Consent is defined as permission, approval, agreement; to be in harmony. As human beings we have the expectation that our consent will be asked for before physical interactions with others.
Traditional dog training methods are based in the assumption that an animal must do as we say. If they won't do it on their own, they can be compelled to through force, pain or fear. These forceful methods can be damaging to our relationships with our pets.
In both of the above pictures you can see a dog being "alpha rolled", pinned on their back and forced to show "submission" to their handler. These outdated training methods completely ignore the autonomy of the animal. They're often used in cases where an animal is considered stubborn, dominant, or aggressive. You will always get back what you put in. Aggressive training creates aggressive responses.
Some instances of force are much subtler. Many people don't recognize that they've taken choice out of the equation for their pet. It's easier to do this than we realize.
In both of the above pictures, the dog is displaying clear discomfort. The dogs don't want to be touched in that way, but can't escape. It's likely that neither person is aware of how uncomfortable they're making the dog. They're not forcing the dog to be touched out of malice, but rather lack of understanding.
As animal trainers, it's our job to translate what the animals entrusted to us are saying. We then need to educate, educate, educate so that pet parents can also learn to "speak dog".
Then the question remains, if animals were better understood, would they be listened to? Would their handlers still expect them to tolerate unsavory physical attention? And here is where consent counts!
When an animal goes to the vet, routine medical procedures are sometimes forced on the animal using physical restraint. The veterinary team will ask us, the human beings, for permission to proceed with a medical procedure on our pet. Who is asking the animal? How would you feel if your nurse held you down while the phlebotomist drew your blood?
How do we begin to obtain consent from our pets? We can start by teaching the behavior we want, and reinforcing the heck out of it. Below you will find a video of a dog getting it's blood drawn without physical restraint. Instead the dog is choosing to rest his chin in his owners hand while his blood is drawn.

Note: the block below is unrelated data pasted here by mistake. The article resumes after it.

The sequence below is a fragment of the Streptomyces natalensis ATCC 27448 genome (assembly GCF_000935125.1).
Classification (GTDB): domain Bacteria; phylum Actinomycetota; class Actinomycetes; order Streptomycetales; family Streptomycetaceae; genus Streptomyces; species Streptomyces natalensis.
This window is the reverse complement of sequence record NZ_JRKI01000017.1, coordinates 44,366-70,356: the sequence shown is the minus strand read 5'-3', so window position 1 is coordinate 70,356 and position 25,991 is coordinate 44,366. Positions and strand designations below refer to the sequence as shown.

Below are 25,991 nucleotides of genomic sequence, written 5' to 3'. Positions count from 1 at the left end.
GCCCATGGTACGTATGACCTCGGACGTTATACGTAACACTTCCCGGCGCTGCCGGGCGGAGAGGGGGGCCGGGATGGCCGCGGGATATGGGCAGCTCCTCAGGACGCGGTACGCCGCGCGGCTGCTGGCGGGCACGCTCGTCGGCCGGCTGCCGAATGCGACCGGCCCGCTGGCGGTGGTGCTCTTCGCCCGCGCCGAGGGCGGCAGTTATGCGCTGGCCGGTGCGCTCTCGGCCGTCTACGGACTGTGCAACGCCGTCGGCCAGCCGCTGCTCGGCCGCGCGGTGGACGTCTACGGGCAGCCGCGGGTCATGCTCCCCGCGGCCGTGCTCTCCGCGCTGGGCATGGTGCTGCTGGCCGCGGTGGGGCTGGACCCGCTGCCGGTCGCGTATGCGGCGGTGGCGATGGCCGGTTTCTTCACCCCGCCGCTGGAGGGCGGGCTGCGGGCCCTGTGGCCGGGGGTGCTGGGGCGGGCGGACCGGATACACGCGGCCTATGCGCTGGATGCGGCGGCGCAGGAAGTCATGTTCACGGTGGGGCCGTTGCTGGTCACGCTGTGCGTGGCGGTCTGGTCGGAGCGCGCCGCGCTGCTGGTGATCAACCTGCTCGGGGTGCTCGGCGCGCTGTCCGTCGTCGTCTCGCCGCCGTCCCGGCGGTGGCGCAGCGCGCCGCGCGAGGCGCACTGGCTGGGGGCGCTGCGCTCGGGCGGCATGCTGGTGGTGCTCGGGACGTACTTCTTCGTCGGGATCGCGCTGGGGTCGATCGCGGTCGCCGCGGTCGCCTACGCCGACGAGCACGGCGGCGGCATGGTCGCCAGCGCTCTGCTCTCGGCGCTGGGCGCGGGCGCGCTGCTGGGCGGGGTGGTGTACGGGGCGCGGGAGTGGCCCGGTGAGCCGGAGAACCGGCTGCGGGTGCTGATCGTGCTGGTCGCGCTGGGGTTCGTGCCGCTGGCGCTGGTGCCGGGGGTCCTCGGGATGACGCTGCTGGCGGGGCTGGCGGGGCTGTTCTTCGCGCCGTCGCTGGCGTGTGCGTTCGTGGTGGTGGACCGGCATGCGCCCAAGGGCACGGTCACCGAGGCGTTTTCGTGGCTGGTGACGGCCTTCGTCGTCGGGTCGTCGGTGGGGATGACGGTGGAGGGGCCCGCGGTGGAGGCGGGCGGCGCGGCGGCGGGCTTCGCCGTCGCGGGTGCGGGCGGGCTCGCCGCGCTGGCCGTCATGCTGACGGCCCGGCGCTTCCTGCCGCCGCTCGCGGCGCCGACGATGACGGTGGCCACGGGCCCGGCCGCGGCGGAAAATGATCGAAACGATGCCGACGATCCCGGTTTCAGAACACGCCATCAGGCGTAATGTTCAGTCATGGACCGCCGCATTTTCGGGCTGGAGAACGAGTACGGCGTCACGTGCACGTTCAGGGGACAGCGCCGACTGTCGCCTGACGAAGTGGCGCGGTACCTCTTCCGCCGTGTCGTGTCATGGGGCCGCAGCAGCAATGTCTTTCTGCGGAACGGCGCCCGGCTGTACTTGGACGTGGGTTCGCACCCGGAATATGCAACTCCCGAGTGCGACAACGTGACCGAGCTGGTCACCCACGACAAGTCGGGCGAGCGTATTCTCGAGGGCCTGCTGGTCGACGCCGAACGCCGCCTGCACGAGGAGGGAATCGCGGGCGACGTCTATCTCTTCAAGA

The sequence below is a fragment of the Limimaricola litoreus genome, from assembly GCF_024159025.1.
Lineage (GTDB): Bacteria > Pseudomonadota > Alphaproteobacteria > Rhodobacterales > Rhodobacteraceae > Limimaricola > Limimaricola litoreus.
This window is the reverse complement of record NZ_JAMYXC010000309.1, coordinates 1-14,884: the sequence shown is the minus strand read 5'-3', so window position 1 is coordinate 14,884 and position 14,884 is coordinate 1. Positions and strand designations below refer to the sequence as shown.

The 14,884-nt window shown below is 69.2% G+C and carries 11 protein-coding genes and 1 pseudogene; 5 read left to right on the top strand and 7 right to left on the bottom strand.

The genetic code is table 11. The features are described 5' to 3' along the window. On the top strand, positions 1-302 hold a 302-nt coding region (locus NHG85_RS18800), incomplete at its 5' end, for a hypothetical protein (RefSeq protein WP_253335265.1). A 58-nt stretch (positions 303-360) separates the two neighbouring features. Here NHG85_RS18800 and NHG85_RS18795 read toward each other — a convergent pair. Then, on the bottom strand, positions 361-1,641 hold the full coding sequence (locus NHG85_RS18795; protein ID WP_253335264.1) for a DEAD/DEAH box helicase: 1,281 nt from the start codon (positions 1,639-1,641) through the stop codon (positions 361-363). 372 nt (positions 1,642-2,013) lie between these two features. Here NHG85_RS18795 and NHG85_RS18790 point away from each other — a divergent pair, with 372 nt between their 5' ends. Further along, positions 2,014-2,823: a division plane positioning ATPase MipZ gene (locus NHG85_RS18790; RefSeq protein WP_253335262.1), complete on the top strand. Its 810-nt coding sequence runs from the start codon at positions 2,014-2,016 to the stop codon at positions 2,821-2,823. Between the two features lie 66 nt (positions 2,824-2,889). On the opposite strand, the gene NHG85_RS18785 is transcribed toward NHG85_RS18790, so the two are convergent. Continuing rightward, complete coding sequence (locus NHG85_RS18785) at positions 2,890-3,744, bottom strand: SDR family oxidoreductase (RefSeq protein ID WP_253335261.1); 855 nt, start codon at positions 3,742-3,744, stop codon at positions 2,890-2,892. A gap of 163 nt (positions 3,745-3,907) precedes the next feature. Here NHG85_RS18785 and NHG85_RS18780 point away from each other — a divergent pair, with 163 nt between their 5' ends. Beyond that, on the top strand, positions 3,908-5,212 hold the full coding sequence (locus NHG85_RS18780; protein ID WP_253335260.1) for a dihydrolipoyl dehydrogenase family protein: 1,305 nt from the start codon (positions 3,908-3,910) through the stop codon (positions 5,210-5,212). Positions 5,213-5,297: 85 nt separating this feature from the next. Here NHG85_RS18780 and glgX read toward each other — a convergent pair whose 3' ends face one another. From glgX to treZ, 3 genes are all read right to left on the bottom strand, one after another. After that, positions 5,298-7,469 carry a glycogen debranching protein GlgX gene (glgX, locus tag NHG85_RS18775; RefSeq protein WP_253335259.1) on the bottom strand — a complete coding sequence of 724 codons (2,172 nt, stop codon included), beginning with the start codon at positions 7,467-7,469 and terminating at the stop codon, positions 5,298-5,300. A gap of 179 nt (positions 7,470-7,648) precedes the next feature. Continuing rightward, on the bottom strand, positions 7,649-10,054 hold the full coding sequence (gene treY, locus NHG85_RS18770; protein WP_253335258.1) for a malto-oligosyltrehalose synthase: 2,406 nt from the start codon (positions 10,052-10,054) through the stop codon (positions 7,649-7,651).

I frequently work with small breed dogs who have fearful, sometimes aggressive, behaviors around body handling. Why is that so? We often pick up and move these little guys, dress them in sweaters and jackets, and pass them from one person's arms to another. These are subtle forms of force, that we don't recognize until it's pointed out to us. Below we have a beautiful video from Chirag Patel and Domesticated Manners which perfectly illustrates this point.
When we begin giving our dog choices, and start asking them for permission, we empower them. Empowerment creates confidence, decreasing the likelihood of behavior problems. Animal training should consist of a conversation, not a monologue. It's our job to listen to what the dog is saying, and make changes to the environment in order to change the behavior.
For example, I have a dog who growls when he's reached for. Every time he growls I pull my hand away. The more that the growling works, stopping me from grabbing the dog, the more he will growl in the future. How can I change this pattern?
Instead of reaching for him, I could teach my dog that coming to me and touching my hand is highly reinforcing. If every time he comes to me, and chooses to touch me, he gets a piece of hot dog, my dog will soon choose to touch me rather than growl. The more a behavior is reinforced (think hot dogs), the more an animal will perform that behavior.
The art and science, of animal training is ever evolving. It's our job to make sure that the animals in our care are not only enjoying the training process, but actively participating in it.
Emily Lewis is a professional dog trainer and veterinary technician. She lives in Vermont with her three rescue dogs, tuxedo cat, corn snake, crested geckos and Russian tortoise.